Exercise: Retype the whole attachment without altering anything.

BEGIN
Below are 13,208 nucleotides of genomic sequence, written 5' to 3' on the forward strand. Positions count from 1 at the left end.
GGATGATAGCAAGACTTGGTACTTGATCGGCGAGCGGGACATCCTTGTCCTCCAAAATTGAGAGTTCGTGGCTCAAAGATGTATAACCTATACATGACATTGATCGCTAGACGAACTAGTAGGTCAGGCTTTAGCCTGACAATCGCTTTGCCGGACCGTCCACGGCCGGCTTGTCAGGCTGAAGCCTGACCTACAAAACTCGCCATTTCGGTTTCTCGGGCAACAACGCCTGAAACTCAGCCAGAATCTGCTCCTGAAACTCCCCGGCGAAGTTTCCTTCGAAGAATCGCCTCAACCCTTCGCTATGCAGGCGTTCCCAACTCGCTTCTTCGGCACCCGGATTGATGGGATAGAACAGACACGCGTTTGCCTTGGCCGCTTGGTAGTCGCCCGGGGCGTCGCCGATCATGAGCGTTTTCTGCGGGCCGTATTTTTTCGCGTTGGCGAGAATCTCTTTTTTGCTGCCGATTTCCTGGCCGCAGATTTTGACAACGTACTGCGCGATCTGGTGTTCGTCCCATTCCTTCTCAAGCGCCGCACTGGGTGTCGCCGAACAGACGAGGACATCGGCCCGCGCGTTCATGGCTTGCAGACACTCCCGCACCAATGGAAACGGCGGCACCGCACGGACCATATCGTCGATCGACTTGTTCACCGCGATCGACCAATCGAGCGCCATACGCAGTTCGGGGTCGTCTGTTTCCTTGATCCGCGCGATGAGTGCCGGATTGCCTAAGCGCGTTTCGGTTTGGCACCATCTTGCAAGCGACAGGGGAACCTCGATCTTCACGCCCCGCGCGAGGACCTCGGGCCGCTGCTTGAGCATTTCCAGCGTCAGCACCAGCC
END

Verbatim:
Below are 13,208 nucleotides of genomic sequence, written 5' to 3' on the forward strand. Positions count from 1 at the left end.
GGATGATAGCAAGACTTGGTACTTGATCGGCGAGCGGGACATCCTTGTCCTCCAAAATTGAGAGTTCGTGGCTCAAAGATGTATAACCTATACATGACATTGATCGCTAGACGAACTAGTAGGTCAGGCTTTAGCCTGACAATCGCTTTGCCGGACCGTCCACGGCCGGCTTGTCAGGCTGAAGCCTGACCTACAAAACTCGCCATTTCGGTTTCTCGGGCAACAACGCCTGAAACTCAGCCAGAATCTGCTCCTGAAACTCCCCGGCGAAGTTTCCTTCGAAGAATCGCCTCAACCCTTCGCTATGCAGGCGTTCCCAACTCGCTTCTTCGGCACCCGGATTGATGGGATAGAACAGACACGCGTTTGCCTTGGCCGCTTGGTAGTCGCCCGGGGCGTCGCCGATCATGAGCGTTTTCTGCGGGCCGTATTTTTTCGCGTTGGCGAGAATCTCTTTTTTGCTGCCGATTTCCTGGCCGCAGATTTTGACAACGTACTGCGCGATCTGGTGTTCGTCCCATTCCTTCTCAAGCGCCGCACTGGGTGTCGCCGAACAGACGAGGACATCGGCCCGCGCGTTCATGGCTTGCAGACACTCCCGCACCAATGGAAACGGCGGCACCGCACGGACCATATCGTCGATCGACTTGTTCACCGCGATCGACCAATCGAGCGCCATACGCAGTTCGGGGTCGTCTGTTTCCTTGATCCGCGCGATGAGTGCCGGATTGCCTAAGCGCGTTTCGGTTTGGCACCATCTTGCAAGCGACAGGGGAACCTCGATCTTCACGCCCCGCGCGAGGACCTCGGGCCGCTGCTTGAGCATTTCCAGCGTCAGCACCAGCC